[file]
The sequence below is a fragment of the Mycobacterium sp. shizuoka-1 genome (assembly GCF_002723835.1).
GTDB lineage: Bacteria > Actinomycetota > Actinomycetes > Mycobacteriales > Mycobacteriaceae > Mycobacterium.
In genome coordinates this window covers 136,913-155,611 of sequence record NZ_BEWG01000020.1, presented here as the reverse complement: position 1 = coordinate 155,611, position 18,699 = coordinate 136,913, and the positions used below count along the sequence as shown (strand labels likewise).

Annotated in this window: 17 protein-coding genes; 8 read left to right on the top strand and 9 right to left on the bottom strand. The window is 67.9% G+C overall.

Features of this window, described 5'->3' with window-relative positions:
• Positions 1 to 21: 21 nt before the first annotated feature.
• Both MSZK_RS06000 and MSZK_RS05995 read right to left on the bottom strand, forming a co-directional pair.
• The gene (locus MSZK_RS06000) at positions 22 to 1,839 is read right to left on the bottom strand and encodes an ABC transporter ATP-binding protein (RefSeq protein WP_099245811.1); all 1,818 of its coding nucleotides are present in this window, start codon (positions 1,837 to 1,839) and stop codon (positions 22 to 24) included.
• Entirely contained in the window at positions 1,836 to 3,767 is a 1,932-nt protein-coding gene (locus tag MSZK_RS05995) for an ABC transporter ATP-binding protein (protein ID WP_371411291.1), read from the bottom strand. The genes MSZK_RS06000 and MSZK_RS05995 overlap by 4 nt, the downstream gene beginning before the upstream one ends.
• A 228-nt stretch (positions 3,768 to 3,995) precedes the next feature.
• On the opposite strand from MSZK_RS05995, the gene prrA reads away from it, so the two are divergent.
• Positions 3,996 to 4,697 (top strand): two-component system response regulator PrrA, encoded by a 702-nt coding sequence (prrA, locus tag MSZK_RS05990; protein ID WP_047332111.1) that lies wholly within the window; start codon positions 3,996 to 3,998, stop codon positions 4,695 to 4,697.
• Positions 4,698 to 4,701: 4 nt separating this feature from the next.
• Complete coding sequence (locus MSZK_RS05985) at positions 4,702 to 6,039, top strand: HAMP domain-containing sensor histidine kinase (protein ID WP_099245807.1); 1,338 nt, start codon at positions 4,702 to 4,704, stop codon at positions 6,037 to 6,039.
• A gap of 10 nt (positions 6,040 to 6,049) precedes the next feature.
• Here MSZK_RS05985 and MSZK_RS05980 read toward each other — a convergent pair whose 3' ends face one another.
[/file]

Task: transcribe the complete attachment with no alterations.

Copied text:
The sequence below is a fragment of the Mycobacterium sp. shizuoka-1 genome (assembly GCF_002723835.1).
GTDB lineage: Bacteria > Actinomycetota > Actinomycetes > Mycobacteriales > Mycobacteriaceae > Mycobacterium.
In genome coordinates this window covers 136,913-155,611 of sequence record NZ_BEWG01000020.1, presented here as the reverse complement: position 1 = coordinate 155,611, position 18,699 = coordinate 136,913, and the positions used below count along the sequence as shown (strand labels likewise).

Annotated in this window: 17 protein-coding genes; 8 read left to right on the top strand and 9 right to left on the bottom strand. The window is 67.9% G+C overall.

Features of this window, described 5'->3' with window-relative positions:
• Positions 1 to 21: 21 nt before the first annotated feature.
• Both MSZK_RS06000 and MSZK_RS05995 read right to left on the bottom strand, forming a co-directional pair.
• The gene (locus MSZK_RS06000) at positions 22 to 1,839 is read right to left on the bottom strand and encodes an ABC transporter ATP-binding protein (RefSeq protein WP_099245811.1); all 1,818 of its coding nucleotides are present in this window, start codon (positions 1,837 to 1,839) and stop codon (positions 22 to 24) included.
• Entirely contained in the window at positions 1,836 to 3,767 is a 1,932-nt protein-coding gene (locus tag MSZK_RS05995) for an ABC transporter ATP-binding protein (protein ID WP_371411291.1), read from the bottom strand. The genes MSZK_RS06000 and MSZK_RS05995 overlap by 4 nt, the downstream gene beginning before the upstream one ends.
• A 228-nt stretch (positions 3,768 to 3,995) precedes the next feature.
• On the opposite strand from MSZK_RS05995, the gene prrA reads away from it, so the two are divergent.
• Positions 3,996 to 4,697 (top strand): two-component system response regulator PrrA, encoded by a 702-nt coding sequence (prrA, locus tag MSZK_RS05990; protein ID WP_047332111.1) that lies wholly within the window; start codon positions 3,996 to 3,998, stop codon positions 4,695 to 4,697.
• Positions 4,698 to 4,701: 4 nt separating this feature from the next.
• Complete coding sequence (locus MSZK_RS05985) at positions 4,702 to 6,039, top strand: HAMP domain-containing sensor histidine kinase (protein ID WP_099245807.1); 1,338 nt, start codon at positions 4,702 to 4,704, stop codon at positions 6,037 to 6,039.
• A gap of 10 nt (positions 6,040 to 6,049) precedes the next feature.
• Here MSZK_RS05985 and MSZK_RS05980 read toward each other — a convergent pair whose 3' ends face one another.